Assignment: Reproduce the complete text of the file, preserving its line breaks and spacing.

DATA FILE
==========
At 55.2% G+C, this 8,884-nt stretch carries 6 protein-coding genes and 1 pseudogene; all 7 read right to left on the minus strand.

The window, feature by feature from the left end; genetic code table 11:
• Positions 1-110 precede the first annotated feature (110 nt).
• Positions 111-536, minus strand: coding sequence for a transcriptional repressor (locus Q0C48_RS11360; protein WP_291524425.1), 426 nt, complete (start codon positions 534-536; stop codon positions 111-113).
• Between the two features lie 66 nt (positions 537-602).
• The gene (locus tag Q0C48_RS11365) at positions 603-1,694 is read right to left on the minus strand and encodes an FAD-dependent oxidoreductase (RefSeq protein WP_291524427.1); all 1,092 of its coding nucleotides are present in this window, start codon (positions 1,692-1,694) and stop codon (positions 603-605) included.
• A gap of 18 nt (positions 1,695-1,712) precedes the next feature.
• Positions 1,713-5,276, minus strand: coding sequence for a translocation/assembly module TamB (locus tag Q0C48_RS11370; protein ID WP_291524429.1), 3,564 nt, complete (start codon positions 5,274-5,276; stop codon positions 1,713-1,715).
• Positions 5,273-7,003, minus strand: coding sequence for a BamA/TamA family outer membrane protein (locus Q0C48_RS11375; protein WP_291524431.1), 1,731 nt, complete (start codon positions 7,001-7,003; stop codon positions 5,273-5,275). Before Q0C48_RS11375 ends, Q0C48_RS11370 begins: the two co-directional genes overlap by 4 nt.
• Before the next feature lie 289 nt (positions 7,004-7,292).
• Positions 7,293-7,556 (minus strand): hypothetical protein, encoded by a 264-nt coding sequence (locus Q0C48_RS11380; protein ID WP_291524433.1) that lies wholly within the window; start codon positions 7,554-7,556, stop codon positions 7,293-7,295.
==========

At 55.2% G+C, this 8,884-nt stretch carries 6 protein-coding genes and 1 pseudogene; all 7 read right to left on the minus strand.

The window, feature by feature from the left end; genetic code table 11:
• Positions 1-110 precede the first annotated feature (110 nt).
• Positions 111-536, minus strand: coding sequence for a transcriptional repressor (locus Q0C48_RS11360; protein WP_291524425.1), 426 nt, complete (start codon positions 534-536; stop codon positions 111-113).
• Between the two features lie 66 nt (positions 537-602).
• The gene (locus tag Q0C48_RS11365) at positions 603-1,694 is read right to left on the minus strand and encodes an FAD-dependent oxidoreductase (RefSeq protein WP_291524427.1); all 1,092 of its coding nucleotides are present in this window, start codon (positions 1,692-1,694) and stop codon (positions 603-605) included.
• A gap of 18 nt (positions 1,695-1,712) precedes the next feature.
• Positions 1,713-5,276, minus strand: coding sequence for a translocation/assembly module TamB (locus tag Q0C48_RS11370; protein ID WP_291524429.1), 3,564 nt, complete (start codon positions 5,274-5,276; stop codon positions 1,713-1,715).
• Positions 5,273-7,003, minus strand: coding sequence for a BamA/TamA family outer membrane protein (locus Q0C48_RS11375; protein WP_291524431.1), 1,731 nt, complete (start codon positions 7,001-7,003; stop codon positions 5,273-5,275). Before Q0C48_RS11375 ends, Q0C48_RS11370 begins: the two co-directional genes overlap by 4 nt.
• Before the next feature lie 289 nt (positions 7,004-7,292).
• Positions 7,293-7,556 (minus strand): hypothetical protein, encoded by a 264-nt coding sequence (locus Q0C48_RS11380; protein ID WP_291524433.1) that lies wholly within the window; start codon positions 7,554-7,556, stop codon positions 7,293-7,295.